A biological agent is an infectious disease. They can be naturally
occurring or be used in biological warfare. There are more than 1200
different kinds of biological agents, some of which can be used as
biological weapons. The United States Center for Disease Control (CDC) has
divided the agents which can be used as biological weapons into three
categories, Category A, B, and C.
Though these agents are rarely seen in the United States, we must prepare
for them because they pose the greatest risk to our national security.
- can be easily transmitted from person to person;
- result in high mortality rates and have the potential for major
public health impact;
- might cause public panic and social disruption; and
- require special action for public health preparedness
The CDC has classified 6 biological agents as Category A. They are
Anthrax, is an acute infectious disease caused by the bacteria Bacillus
anthracis. It can be highly lethal in its most virulent form. Anthrax most
commonly occurs in wild and domestic herbivores, but it can also occur in
humans when they are exposed to infected animals, tissue from infected
animals, or high concentrations of anthrax spores. If used as a The
Anthrax Vaccine is highly effective at preventing spread of Anthrax.
Antibiotics can effectively treat Anthrax, if administered in time. US
Army personnel are now routinely vaccinated prior to active service in
places where biological attacks are considered a threat
Smallpox is a serious, contagious, and sometimes fatal infectious disease.
There is no specific treatment for smallpox disease, and the only
prevention is vaccination. The name smallpox is derived from the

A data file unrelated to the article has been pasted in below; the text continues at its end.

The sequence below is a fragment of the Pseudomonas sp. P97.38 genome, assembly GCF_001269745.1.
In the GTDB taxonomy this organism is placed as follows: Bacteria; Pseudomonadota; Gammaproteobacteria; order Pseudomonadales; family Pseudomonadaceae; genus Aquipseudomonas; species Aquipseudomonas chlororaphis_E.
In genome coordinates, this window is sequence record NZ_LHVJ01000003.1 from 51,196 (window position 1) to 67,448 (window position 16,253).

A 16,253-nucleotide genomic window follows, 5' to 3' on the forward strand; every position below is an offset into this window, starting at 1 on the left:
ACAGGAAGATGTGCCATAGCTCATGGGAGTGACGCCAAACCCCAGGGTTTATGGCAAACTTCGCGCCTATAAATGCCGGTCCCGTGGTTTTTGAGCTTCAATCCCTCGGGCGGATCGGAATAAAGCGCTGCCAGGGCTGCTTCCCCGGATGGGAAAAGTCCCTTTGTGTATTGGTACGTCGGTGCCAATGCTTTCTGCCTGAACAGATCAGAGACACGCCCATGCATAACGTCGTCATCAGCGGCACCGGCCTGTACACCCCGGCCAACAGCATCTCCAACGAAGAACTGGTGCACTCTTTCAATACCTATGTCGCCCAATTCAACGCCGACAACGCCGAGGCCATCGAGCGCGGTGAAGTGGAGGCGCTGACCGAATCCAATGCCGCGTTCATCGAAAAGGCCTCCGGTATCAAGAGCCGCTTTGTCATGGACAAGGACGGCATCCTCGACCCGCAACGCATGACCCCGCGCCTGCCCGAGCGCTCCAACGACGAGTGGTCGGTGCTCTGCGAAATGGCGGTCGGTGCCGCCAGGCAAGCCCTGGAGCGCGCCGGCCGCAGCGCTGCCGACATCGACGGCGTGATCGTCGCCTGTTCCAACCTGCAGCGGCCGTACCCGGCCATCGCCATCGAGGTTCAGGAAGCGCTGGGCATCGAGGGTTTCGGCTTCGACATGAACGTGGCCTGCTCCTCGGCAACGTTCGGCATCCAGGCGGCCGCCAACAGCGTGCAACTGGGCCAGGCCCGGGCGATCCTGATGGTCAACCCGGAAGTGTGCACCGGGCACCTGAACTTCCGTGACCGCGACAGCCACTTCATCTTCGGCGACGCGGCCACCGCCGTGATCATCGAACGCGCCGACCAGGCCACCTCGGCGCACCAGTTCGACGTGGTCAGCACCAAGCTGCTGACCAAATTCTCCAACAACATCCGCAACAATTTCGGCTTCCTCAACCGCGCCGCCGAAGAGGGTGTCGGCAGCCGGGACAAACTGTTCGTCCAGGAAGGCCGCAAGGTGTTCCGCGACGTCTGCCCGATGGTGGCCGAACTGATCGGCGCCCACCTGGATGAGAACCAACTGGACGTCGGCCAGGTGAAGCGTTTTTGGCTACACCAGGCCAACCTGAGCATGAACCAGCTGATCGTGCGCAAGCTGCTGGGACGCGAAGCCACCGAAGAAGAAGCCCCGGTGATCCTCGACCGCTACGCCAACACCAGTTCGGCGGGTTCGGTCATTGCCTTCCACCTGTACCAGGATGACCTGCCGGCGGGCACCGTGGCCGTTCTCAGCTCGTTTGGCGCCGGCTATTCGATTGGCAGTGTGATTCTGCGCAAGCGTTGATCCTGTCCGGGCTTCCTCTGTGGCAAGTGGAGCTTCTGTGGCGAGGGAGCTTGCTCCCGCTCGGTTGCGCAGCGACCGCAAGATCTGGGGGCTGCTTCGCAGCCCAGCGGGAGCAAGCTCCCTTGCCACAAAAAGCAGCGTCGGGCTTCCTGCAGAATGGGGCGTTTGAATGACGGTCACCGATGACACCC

Latin word for "spotted" and refers to the raised bumps that appear on the
face and body of an infected person.
Botulism is a rare but serious paralytic illness caused by a nerve toxin
called botulin. Botulin is produced by the bacterium Clostridium
botulinum , and blocks nerve function and leads to respiratory and
musculoskeletal paralysis. The most frequent source is home-canned foods,
prepared in an unsafe manner. Wound botulism occurs when C. botulinum
spores germinate within wounds. Infant botulism occurs when C.
botulinum spores germinate and produce toxin in the gastrointestinal
tract of infants.
Plague, also referred to as Bubonic plague, is the mortal disease caused
by the bacteria Yersinia pestis, which is spread by fleas and rodents to
human beings. Historically, Plague has reached epidemic and even pandemic
proportions in Asia and Europe. It is primarily a disease of rodents such
as rats, prairie dogs, chipmunks, squirrels and other similar rodents.
Human infection most often occurs when a person is bitten by infected
Tularemia (also known as "rabbit fever") is a infectious disease caused by
the bacterium Francisella tularensis.
Humans are most often
infected by tick bite or through handling an infected animal. Ingesting
infected water, soil, or food can also cause infection. Tularemia can be
acquired by inhalation; hunters are at a higher risk for this disease
because of the potential of inhaling the bacteria during the skinning
process. Tularemia is not spread directly from person to person.
Viral Hemorrhagic Fevers
Viral hemorrhagic fevers (VHFs) are a group of illnesses that are caused
by several distinct families of viruses: Arenavirus, Filoviridae,
Bunyaviridae and Flavivirus. Some of these cause relatively mild
illnesses, while others can cause severe, life-threatening disease.
Examples include Lassa fever, Marburg virus, Ebola virus, Bolivian
haemorrhagic fever, Korean hemorrhagic fever, and Dengue hemorrhagic
The CDC states these agents are the second highest priority. These are
- are moderately easy to disseminate;
- result in moderate morbidity rates and low mortality rates; and
- require specific enhancements of CDC's diagnostic capacity and
enhanced disease surveillance.
Examples of these are Salmonella, Typhus, and Ricin.
Third highest priority agents include emerging pathogens that could be
engineered for mass dissemination in the future because of
- ease of production and dissemination; and
- potential for high morbidity and mortality rates and major health
Included in this category are emerging infectious diseases such as
Nipah virus and hantavirus.